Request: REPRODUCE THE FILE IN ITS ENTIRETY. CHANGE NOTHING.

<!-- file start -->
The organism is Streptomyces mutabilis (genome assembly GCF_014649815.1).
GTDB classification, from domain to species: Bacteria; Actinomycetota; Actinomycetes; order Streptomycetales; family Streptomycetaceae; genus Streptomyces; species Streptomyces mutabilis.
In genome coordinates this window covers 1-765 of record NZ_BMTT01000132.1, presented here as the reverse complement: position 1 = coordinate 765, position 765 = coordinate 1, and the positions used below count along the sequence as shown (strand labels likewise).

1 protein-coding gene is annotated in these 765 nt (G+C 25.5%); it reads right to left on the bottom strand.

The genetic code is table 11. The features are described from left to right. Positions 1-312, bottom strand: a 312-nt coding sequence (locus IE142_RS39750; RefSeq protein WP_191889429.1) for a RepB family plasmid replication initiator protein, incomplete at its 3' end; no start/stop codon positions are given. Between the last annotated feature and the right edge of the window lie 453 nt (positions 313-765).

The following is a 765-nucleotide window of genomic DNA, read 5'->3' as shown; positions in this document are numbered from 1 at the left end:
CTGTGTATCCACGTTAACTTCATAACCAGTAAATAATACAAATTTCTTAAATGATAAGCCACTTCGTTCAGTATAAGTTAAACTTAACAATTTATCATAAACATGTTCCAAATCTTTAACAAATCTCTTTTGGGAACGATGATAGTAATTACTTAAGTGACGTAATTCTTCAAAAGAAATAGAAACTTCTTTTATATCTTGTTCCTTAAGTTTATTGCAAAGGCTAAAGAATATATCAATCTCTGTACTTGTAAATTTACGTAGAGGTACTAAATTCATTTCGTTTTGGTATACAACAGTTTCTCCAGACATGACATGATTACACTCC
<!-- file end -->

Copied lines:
The organism is Streptomyces mutabilis (genome assembly GCF_014649815.1).
GTDB classification, from domain to species: Bacteria; Actinomycetota; Actinomycetes; order Streptomycetales; family Streptomycetaceae; genus Streptomyces; species Streptomyces mutabilis.
In genome coordinates this window covers 1-765 of record NZ_BMTT01000132.1, presented here as the reverse complement: position 1 = coordinate 765, position 765 = coordinate 1, and the positions used below count along the sequence as shown (strand labels likewise).

1 protein-coding gene is annotated in these 765 nt (G+C 25.5%); it reads right to left on the bottom strand.

The genetic code is table 11. The features are described from left to right. Positions 1-312, bottom strand: a 312-nt coding sequence (locus IE142_RS39750; RefSeq protein WP_191889429.1) for a RepB family plasmid replication initiator protein, incomplete at its 3' end; no start/stop codon positions are given. Between the last annotated feature and the right edge of the window lie 453 nt (positions 313-765).

The following is a 765-nucleotide window of genomic DNA, read 5'->3' as shown; positions in this document are numbered from 1 at the left end:
CTGTGTATCCACGTTAACTTCATAACCAGTAAATAATACAAATTTCTTAAATGATAAGCCACTTCGTTCAGTATAAGTTAAACTTAACAATTTATCATAAACATGTTCCAAATCTTTAACAAATCTCTTTTGGGAACGATGATAGTAATTACTTAAGTGACGTAATTCTTCAAAAGAAATAGAAACTTCTTTTATATCTTGTTCCTTAAGTTTATTGCAAAGGCTAAAGAATATATCAATCTCTGTACTTGTAAATTTACGTAGAGGTACTAAATTCATTTCGTTTTGGTATACAACAGTTTCTCCAGACATGACATGATTACACTCC